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Expanding a union is hard work, especially in a “right-to-work” state like Florida, especially after a national election in which anti-union forces wrested control of the White House and Congress.

Don’t tell that to AFSCME affiliates in Florida.

For millions of Americans, retiring to Florida’s warmth, sun and sand is part of the reward for years of hard work. But former AFSCME members know that fighting hard for their rights and benefits doesn’t end once retirement begins.

If you’ve ever visited the Florida Keys, and spent any time off of dry land, then you’ve visited the Florida Keys National Marine Sanctuary. Established in 1990, the marine sanctuary stretches south from border of Miami-Dade County and west until you reach Dry Tortugas National Park.

The start of 2017 has seen a lot of heated discussion over what it means to be an American. Specifically, the rights enjoyed by those who call our country home.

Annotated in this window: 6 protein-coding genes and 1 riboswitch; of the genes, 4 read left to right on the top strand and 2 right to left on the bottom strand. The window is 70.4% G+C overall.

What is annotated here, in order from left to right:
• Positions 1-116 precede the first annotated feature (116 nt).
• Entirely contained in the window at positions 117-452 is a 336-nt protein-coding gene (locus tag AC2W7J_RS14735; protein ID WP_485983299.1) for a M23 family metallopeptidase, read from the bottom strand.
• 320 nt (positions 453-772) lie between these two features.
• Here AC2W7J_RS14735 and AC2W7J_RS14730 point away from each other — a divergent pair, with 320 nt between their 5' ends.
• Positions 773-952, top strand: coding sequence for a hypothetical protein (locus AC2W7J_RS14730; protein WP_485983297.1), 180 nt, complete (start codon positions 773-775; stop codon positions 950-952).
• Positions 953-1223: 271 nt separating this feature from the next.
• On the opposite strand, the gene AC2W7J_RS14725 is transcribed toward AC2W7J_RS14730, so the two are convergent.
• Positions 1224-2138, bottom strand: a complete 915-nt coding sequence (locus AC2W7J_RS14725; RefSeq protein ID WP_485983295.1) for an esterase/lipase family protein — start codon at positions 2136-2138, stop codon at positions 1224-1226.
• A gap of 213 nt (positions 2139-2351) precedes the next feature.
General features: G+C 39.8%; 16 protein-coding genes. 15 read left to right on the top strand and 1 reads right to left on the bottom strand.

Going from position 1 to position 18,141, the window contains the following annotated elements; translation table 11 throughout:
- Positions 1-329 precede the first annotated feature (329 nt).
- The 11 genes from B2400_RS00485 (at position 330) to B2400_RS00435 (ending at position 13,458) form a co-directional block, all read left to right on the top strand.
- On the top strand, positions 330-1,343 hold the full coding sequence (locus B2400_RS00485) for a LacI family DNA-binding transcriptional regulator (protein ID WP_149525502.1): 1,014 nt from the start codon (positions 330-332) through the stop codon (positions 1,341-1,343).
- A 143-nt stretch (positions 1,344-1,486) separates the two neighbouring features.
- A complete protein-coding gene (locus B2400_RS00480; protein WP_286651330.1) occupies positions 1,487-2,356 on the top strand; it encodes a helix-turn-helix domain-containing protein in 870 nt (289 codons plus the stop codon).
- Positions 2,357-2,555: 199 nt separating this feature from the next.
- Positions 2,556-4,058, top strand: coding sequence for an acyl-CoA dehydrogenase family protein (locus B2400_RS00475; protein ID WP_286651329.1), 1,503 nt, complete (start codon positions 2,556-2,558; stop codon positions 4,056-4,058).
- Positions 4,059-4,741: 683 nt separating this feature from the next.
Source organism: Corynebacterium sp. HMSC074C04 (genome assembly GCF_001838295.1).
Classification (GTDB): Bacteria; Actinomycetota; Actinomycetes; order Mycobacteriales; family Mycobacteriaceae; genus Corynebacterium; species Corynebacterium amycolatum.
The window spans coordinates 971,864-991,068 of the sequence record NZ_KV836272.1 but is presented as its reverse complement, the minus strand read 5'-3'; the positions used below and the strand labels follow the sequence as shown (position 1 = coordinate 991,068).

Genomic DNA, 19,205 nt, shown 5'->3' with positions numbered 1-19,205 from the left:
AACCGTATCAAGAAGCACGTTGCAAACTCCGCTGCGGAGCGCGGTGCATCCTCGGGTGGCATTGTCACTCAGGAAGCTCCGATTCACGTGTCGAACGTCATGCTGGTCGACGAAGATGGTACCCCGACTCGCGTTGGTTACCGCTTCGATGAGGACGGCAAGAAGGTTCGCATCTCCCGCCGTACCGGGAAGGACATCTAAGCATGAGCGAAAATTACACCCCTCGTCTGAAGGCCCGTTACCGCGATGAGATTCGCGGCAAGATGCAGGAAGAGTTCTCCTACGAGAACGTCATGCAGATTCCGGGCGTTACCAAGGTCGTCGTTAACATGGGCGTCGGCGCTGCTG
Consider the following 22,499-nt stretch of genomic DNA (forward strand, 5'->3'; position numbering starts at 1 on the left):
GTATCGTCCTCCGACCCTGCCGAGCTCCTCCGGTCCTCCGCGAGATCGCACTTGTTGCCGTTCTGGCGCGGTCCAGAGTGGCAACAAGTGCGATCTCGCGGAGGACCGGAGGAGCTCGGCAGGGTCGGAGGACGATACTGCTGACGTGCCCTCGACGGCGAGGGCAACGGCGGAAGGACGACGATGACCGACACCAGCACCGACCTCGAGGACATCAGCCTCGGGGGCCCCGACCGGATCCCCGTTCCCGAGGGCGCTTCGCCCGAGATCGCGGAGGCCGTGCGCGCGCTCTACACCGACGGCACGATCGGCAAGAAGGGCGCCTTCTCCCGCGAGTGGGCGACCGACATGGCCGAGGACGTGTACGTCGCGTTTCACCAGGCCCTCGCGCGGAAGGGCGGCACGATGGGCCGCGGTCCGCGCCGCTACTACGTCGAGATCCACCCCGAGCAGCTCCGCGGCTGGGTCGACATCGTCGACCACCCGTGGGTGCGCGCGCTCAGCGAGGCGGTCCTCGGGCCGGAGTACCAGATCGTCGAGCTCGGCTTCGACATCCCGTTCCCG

Last week, the men and women who make one of America’s largest university by total enrollment happen semester after semester, overwhelmingly approved a new contract that balances professional and benefits victories.

Miami-Dade County is known for a lot of great things, but shared economic prosperity has not been one of those for the past few years. In fact, Bloomberg recently ranked Miami as the most economically unequal city in America. In fact, in just one year income disparity grew a mind-boggling 16.8 percent.

The leadership of AFSCME Local 2227 knew they had to think outside the box when it came to strengthening their voice at the bargaining table. Going into contract negotiations with Polk County School Board, they figured the best way to do that was to grow the local, easier said than done in a large district in a Right to Work For Less state like Florida.